Tenth Confirmed Human Case of EEE Kills Freetown Man
FREETOWN — The tenth human case of Eastern Equine Encephalitis in Massachusetts has killed a man in his 70’s from Freetown.
The wife of 78-year-old James Longworth told WCVB her husband was in a coma for three days before passing away on Thursday.
The Massachusetts Department of Public Health (DPH) announced Friday that lab tests have confirmed the case. The hospital has reported to DPH that the patient died as a result of his illness.
DPH has also confirmed a second human case of West Nile virus, a man in his 50s from Plymouth County.
There are 35 communities now at critical risk, 40 at high risk, and 128 at moderate risk for the EEE virus in Massachusetts. A map of the state’s current EEE risk levels can be found here.
“We continue to emphasize the need for people to protect themselves from mosquito bites,” said Public Health Commissioner Monica Bharel, MD, MPH.
“The unusually warm weather expected this weekend will increase outdoor activity among people and mosquitoes. It is absolutely essential that people take steps to avoid being bitten by a mosquito.”
In addition to the 10 human cases of EEE this season in Massachusetts, there have also been eight confirmed cases of EEE this year in animals - seven horses and a goat. Two people have died from EEE.
State officials continue to remind residents throughout the Commonwealth to take personal precautions to prevent mosquito bites. Residents can learn more about EEE and ways to protect themselves on DPH’s website.
EEE is a rare but serious and potentially fatal disease that can affect people of all ages. EEE occurs sporadically in Massachusetts with the most recent outbreak years occurring from 2004-2006 and 2010-2012. There were 22 human cases of EEE infection during those two outbreak periods with 14 cases occurring among residents of Bristol and Plymouth counties.
EEE virus has been found in 421 mosquito samples this year, many of them from species of mosquitoes capable of spreading the virus to people. An additional 76 mosquitos have tested positive for WNV.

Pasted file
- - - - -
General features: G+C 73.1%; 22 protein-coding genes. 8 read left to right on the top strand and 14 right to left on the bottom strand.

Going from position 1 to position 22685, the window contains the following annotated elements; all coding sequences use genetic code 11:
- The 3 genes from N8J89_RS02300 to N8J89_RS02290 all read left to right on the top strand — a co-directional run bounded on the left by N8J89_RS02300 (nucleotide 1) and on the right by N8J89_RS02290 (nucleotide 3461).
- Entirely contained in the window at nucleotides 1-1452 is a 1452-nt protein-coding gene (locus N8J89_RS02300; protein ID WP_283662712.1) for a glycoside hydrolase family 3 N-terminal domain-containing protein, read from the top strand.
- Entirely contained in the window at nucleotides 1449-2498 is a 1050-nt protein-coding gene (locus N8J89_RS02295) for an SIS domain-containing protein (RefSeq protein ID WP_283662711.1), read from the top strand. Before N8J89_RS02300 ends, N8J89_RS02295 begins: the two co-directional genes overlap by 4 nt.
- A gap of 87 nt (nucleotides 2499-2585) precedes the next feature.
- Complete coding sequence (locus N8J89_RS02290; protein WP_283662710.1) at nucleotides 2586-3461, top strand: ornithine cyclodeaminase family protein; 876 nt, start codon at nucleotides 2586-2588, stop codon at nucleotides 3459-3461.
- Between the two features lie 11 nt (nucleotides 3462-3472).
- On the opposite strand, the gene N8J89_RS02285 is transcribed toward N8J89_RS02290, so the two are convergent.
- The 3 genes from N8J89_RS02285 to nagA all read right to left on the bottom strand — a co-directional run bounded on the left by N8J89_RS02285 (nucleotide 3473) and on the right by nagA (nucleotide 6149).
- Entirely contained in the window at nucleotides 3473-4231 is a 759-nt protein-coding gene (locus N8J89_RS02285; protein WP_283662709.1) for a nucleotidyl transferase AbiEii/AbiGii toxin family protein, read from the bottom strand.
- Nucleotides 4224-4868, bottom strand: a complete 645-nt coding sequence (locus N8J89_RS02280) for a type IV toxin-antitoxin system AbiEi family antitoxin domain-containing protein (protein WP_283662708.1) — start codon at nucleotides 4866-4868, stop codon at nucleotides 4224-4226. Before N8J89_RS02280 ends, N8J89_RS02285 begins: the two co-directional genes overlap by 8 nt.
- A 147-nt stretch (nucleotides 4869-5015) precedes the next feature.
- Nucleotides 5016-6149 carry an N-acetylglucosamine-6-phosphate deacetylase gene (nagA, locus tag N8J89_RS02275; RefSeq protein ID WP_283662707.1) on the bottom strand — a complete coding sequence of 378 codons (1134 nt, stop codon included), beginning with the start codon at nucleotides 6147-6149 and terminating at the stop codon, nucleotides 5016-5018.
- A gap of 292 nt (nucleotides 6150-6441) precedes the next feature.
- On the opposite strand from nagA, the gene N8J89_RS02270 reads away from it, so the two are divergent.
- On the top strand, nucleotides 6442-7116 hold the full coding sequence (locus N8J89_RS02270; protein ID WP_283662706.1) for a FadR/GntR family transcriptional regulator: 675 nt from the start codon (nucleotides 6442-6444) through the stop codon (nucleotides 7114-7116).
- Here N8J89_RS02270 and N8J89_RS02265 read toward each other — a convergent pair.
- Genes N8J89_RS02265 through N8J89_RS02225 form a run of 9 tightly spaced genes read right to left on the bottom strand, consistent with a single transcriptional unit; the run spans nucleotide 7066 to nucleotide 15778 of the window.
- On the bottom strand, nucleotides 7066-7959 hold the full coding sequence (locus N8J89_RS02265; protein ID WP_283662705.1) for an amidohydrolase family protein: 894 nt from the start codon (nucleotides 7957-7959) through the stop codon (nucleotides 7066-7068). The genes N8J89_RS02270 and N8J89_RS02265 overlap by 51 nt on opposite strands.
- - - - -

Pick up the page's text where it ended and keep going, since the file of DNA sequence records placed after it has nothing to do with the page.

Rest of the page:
As previously announced, the Massachusetts Department of Agricultural Resources (MDAR) is conducting aerial spraying for mosquitoes tonight and through the weekend in parts of Bristol and Plymouth counties. As always, aerial spraying is weather and equipment dependent and falling evening temperatures will affect the ability to conduct an effective spraying operation.
Residents are encouraged to visit the DPH website at www.mass.gov/eee for the latest updates on spraying in their communities.
The DPH offers these tips to the public to avoid EEE or West Nile Virus infection:
Avoid Mosquito Bites
Apply Insect Repellent when Outdoors. Use a repellent with an EPA-registered ingredient (DEET (N, N-diethyl-m-toluamide), permethrin, picaridin (KBR 3023), oil of lemon eucalyptus [p-methane 3, 8-diol (PMD)] or IR3535) according to the instructions on the product label. DEET products should not be used on infants under two months of age and should be used in concentrations of 30% or less on older children. Oil of lemon eucalyptus should not be used on children under three years of age.
Be Aware of Peak Mosquito Hours
The hours from dusk to dawn are peak biting times for many mosquitoes. Consider rescheduling outdoor activities that occur during evening or early morning in areas of high risk.
Clothing Can Help Reduce Mosquito Bites
Wearing long-sleeves, long pants and socks when outdoors will help keep mosquitoes away from skin.
Mosquito-Proof Your Home
Drain Standing Water. Mosquitoes lay their eggs in standing water. Limit the number of places around your home for mosquitoes to breed by draining or discarding items that hold water. Check rain gutters and drains. Empty unused flowerpots and wading pools and change the water in birdbaths frequently.
Install or Repair Screens. Keep mosquitoes outside by having tightly-fitting screens on all of your windows and doors.
Protect Your Animals
Animal owners should reduce potential mosquito breeding sites on their property by eliminating standing water from containers such as buckets, tires, and wading pools – especially after heavy rains. Water troughs should be flushed out at least once a week during the summer months to reduce mosquitoes near paddock areas. Horse owners should keep horses in indoor stalls at night to reduce their risk of exposure to mosquitoes. Owners should also speak with their veterinarian about mosquito repellents approved for use in animals and vaccinations to prevent WNV and EEE. If an animal is suspected of having WNV or EEE, owners are required to report to DAR, Division of Animal Health by calling 617-626-1795 and to the Department of Public Health (DPH) by calling 617-983-6800.